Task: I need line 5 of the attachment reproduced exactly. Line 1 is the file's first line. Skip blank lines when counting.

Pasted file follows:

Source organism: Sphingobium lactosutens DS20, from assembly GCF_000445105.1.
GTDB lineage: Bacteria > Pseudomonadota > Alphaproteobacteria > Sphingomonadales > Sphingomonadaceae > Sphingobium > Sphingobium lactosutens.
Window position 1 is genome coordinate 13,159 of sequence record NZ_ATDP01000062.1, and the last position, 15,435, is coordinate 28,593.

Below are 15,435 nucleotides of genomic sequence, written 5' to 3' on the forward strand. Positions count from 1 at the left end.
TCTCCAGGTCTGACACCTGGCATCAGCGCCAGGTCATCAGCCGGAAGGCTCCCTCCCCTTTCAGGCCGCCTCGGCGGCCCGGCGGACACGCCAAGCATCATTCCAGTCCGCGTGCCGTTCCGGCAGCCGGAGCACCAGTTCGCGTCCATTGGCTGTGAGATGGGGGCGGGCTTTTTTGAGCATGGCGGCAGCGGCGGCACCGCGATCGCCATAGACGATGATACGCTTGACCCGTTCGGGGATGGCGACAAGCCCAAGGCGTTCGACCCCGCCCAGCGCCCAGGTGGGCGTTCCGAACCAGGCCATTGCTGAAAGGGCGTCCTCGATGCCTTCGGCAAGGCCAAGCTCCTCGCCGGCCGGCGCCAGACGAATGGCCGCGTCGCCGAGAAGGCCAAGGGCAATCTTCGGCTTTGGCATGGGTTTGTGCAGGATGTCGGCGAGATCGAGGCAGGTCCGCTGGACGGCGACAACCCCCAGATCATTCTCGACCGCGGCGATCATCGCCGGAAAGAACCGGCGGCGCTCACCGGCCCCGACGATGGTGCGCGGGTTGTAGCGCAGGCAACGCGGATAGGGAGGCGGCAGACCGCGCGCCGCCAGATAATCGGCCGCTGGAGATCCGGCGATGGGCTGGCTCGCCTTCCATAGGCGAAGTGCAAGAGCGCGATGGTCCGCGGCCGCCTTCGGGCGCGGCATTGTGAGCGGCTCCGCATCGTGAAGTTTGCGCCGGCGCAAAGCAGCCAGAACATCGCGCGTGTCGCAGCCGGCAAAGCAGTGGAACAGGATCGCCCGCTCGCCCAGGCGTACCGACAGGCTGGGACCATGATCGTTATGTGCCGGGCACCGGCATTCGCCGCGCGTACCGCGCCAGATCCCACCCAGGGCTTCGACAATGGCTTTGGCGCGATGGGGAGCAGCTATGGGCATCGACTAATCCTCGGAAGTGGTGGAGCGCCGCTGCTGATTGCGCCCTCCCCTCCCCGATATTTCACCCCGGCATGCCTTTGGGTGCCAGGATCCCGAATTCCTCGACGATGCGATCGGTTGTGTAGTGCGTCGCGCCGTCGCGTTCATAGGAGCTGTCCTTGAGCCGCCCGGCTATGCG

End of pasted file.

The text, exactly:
TCTCCAGGTCTGACACCTGGCATCAGCGCCAGGTCATCAGCCGGAAGGCTCCCTCCCCTTTCAGGCCGCCTCGGCGGCCCGGCGGACACGCCAAGCATCATTCCAGTCCGCGTGCCGTTCCGGCAGCCGGAGCACCAGTTCGCGTCCATTGGCTGTGAGATGGGGGCGGGCTTTTTTGAGCATGGCGGCAGCGGCGGCACCGCGATCGCCATAGACGATGATACGCTTGACCCGTTCGGGGATGGCGACAAGCCCAAGGCGTTCGACCCCGCCCAGCGCCCAGGTGGGCGTTCCGAACCAGGCCATTGCTGAAAGGGCGTCCTCGATGCCTTCGGCAAGGCCAAGCTCCTCGCCGGCCGGCGCCAGACGAATGGCCGCGTCGCCGAGAAGGCCAAGGGCAATCTTCGGCTTTGGCATGGGTTTGTGCAGGATGTCGGCGAGATCGAGGCAGGTCCGCTGGACGGCGACAACCCCCAGATCATTCTCGACCGCGGCGATCATCGCCGGAAAGAACCGGCGGCGCTCACCGGCCCCGACGATGGTGCGCGGGTTGTAGCGCAGGCAACGCGGATAGGGAGGCGGCAGACCGCGCGCCGCCAGATAATCGGCCGCTGGAGATCCGGCGATGGGCTGGCTCGCCTTCCATAGGCGAAGTGCAAGAGCGCGATGGTCCGCGGCCGCCTTCGGGCGCGGCATTGTGAGCGGCTCCGCATCGTGAAGTTTGCGCCGGCGCAAAGCAGCCAGAACATCGCGCGTGTCGCAGCCGGCAAAGCAGTGGAACAGGATCGCCCGCTCGCCCAGGCGTACCGACAGGCTGGGACCATGATCGTTATGTGCCGGGCACCGGCATTCGCCGCGCGTACCGCGCCAGATCCCACCCAGGGCTTCGACAATGGCTTTGGCGCGATGGGGAGCAGCTATGGGCATCGACTAATCCTCGGAAGTGGTGGAGCGCCGCTGCTGATTGCGCCCTCCCCTCCCCGATATTTCACCCCGGCATGCCTTTGGGTGCCAGGATCCCGAATTCCTCGACGATGCGATCGGTTGTGTAGTGCGTCGCGCCGTCGCGTTCATAGGAGCTGTCCTTGAGCCGCCCGGCTATGCG